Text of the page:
Legendary French high-wire artist Philippe Petit stood perfectly still, his arms extended like a bird in flight as he suspended his body during an aerial walk at the Philip Johnson Glass House. The balancing act, set to classical music with a brief “Happy Birthday” interlude, captivated guests during the Glass House’s annual Summer Party celebrating its 70th anniversary in New Canaan, Connecticut. This June, Hunter Douglas was proud to support this special event featuring performances, a farm-to-table picnic and a silent auction curated by Paddle8.
The event raised $525,000 towards the preservation of the architecturally significant home that was Johnson’s case study in indoor-outdoor living. He designed the modern glass and steel home for himself, taking careful efforts to preserve breathtaking 360-degree views of the 49-acre property. Johnson completed the Glass House in 1949; throughout his lifetime, he continued to add unique structures to the grounds, the latest being the “Da Monsta” gatehouse in 1995.
The Glass House was born from the ethos of pairing clean, geometric lines with minimalist materials like glass, steel and marble. This modern design approach ultimately complements, rather than distracts from, the organic beauty of surrounding nature. During the Summer Party, guests were invited to roam the property, which boasts hidden gems like a sculpture gallery, a one-room library called “The Studio” and art gallery that includes depictions of Johnson by Andy Warhol.
“Please embrace all that our site has to offer,” said Scott Drevnig, deputy director of the Philip Johnson Glass House. Drevnig introduced the event’s activities and thanked longtime council members, visitors and supporters, including Hunter Douglas.
“A lot of you are here for the first time, and we are very glad you are here to experience this magnificent site with us,” Drevnig told the crowd. “The 70th Anniversary Summer Party is thankfully, generously supported by Chelsfield, Hunter Douglas and SRI Fine Art Services, so I profusely thank them on behalf of the team for all that they have done. As we try to accomplish a lot, we are grateful for their support.”
The afternoon marched on as a drumline and dance troupe, The Marching Cobras, snaked through the crowds and onto the grand lawn for a thrilling performance. Drevnig shared that the mission of the New York-based group is “to enrich the lives of teens by providing opportunities for artistic expression and team development through music, marching, dance and entertainment. They are the perfect partners for us as we celebrate our 70th anniversary.”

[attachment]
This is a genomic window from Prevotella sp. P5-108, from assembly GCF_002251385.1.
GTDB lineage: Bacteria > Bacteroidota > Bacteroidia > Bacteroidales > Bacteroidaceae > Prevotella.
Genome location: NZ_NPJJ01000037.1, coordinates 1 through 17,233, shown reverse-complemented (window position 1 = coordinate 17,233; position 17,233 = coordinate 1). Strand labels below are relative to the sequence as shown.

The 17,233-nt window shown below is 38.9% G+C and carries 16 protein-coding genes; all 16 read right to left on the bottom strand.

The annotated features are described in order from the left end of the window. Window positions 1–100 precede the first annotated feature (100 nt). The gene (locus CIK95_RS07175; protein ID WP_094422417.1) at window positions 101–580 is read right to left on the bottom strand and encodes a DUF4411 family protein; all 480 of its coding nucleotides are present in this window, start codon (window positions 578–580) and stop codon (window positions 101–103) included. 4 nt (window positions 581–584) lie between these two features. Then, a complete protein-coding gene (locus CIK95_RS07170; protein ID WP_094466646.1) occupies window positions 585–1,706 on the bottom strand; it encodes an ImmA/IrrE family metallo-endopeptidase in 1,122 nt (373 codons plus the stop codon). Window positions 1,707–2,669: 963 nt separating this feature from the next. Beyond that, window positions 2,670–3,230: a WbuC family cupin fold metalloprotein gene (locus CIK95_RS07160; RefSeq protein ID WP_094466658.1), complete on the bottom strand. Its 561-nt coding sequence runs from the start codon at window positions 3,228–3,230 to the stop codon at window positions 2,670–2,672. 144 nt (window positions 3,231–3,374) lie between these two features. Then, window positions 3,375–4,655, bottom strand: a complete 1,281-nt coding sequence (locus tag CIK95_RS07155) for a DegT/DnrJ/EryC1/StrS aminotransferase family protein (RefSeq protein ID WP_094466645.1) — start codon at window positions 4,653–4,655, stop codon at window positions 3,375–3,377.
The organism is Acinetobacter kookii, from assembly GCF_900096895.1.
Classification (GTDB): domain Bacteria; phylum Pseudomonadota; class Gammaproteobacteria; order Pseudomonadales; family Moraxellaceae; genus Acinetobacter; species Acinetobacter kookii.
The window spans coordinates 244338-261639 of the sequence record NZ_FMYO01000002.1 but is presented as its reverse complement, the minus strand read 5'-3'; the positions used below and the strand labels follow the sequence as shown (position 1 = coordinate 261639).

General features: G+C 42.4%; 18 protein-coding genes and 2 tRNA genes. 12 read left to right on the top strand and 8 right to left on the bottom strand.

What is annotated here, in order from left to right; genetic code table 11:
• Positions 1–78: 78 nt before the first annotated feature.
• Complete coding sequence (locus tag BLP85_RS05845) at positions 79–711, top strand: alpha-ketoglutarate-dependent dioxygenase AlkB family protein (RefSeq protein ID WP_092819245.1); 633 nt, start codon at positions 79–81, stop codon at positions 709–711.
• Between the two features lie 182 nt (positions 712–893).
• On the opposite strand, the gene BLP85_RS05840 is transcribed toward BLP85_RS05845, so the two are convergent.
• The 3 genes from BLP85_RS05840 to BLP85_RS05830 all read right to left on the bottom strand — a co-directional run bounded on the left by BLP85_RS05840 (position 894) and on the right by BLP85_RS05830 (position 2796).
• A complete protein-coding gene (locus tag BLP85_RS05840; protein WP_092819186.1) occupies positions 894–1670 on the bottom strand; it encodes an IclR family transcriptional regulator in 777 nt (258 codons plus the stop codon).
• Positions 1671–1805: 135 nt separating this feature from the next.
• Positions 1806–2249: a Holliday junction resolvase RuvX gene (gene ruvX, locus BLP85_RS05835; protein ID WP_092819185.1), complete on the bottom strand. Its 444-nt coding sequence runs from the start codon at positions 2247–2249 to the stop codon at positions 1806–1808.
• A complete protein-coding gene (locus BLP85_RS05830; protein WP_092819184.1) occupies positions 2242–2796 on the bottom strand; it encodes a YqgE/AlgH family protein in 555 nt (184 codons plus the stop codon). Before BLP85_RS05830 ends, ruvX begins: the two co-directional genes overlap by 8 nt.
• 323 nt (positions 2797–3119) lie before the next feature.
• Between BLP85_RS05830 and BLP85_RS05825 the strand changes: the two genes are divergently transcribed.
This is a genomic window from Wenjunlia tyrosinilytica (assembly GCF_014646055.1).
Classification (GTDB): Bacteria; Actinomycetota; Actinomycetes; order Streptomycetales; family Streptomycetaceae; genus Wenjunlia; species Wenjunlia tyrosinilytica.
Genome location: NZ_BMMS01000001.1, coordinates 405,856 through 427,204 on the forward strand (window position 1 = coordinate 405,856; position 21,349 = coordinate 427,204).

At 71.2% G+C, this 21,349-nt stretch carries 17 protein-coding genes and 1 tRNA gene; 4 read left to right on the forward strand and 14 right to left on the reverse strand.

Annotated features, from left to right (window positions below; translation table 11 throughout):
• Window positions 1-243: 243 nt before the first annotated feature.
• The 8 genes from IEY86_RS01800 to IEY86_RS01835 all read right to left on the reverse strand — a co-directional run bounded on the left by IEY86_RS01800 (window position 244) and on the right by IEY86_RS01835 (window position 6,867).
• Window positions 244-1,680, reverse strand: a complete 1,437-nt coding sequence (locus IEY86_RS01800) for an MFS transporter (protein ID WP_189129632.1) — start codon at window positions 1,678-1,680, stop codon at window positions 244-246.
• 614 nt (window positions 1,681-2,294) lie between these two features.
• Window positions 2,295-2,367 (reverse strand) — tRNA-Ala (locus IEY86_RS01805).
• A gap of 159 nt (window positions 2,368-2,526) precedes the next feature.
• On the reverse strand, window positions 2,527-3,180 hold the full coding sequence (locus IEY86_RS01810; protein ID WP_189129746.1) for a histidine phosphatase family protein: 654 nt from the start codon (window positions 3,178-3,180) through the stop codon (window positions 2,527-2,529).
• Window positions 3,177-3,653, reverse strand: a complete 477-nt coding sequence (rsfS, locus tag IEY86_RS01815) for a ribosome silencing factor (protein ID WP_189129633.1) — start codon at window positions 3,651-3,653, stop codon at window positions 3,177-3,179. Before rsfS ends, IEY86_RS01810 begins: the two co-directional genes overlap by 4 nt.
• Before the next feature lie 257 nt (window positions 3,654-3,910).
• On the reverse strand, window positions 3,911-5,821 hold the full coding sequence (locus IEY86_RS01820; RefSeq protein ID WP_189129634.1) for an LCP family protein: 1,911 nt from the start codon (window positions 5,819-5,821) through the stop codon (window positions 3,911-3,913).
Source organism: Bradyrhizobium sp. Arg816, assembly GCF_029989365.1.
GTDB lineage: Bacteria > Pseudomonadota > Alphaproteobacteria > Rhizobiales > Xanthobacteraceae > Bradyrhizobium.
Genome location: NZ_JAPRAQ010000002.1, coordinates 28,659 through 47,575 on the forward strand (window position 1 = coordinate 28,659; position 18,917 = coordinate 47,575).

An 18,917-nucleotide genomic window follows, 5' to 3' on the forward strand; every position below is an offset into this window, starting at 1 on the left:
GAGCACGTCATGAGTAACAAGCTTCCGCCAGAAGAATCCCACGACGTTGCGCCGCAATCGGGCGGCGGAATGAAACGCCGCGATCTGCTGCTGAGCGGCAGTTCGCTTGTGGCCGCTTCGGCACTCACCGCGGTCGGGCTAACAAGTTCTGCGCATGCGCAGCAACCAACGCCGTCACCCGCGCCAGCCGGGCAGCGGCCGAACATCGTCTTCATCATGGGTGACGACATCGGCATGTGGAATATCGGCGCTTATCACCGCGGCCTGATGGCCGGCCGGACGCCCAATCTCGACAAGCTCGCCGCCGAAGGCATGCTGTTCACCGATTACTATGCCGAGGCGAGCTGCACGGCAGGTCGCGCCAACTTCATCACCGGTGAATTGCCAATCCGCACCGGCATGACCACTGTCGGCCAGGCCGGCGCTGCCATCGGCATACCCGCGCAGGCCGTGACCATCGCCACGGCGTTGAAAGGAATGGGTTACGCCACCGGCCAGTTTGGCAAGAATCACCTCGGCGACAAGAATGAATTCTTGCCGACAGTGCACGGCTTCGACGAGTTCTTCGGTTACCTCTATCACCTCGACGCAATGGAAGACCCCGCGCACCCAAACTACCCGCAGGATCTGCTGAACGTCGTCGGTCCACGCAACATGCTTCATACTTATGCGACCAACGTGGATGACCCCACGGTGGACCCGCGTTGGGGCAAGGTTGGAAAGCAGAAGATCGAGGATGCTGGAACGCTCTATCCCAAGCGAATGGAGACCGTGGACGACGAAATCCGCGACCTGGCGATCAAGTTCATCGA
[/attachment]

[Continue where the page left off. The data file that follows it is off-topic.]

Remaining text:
Next came the beautiful performance by Philippe Petit, the artist who famously (and illegally) walked a tightrope between the Twin Towers in 1974. He is also the subject of the 2009 Academy Award-winning documentary, “Man on a Wire” and the feature film, “The Walk.” Drevnig called Petit’s performance a staged “dialogue with the Glass House,” teasing, “his aerial surprise will be as unique as the iconic structure he is going to honor.” After a series of ballet-like movements on a wire suspended above the lawn, Petit bowed before descending through the roof and into the Glass House itself.
Later in the afternoon, guests sought shade beneath tents to unpack their wicker picnic baskets, lounged in seating provided by Design Within Reach and played rounds of ping-pong. Groups lazed on the grass, munching ripe peaches and sipping rosé. Others explored the wooden walkways that led past sculptures to The Pavilion in the Pond—relishing a relaxing moment as the celebratory day concluded.
“We encourage you to come back often and experience the seasons here,” Drevnig told partygoers. “Thank you for joining us today, and thank you for helping us preserve our campus for generations to come.”
Hunter Douglas is proud to support the 70th Anniversary of the Philip Johnson Glass House. Last fall, Hunter Douglas hosted an exclusive event at the Glass House to illustrate the transformative power of light by installing Duette® Honeycomb Shades with LightLock™ technology. The shades were lowered to create a sanctuary of darkness; when lifted, Philip Johnson’s glass oasis welcomed abundant views of autumn foliage.
Visit the Philip Johnson Glass House year-round at 199 Elm Street, New Canaan, CT 06840.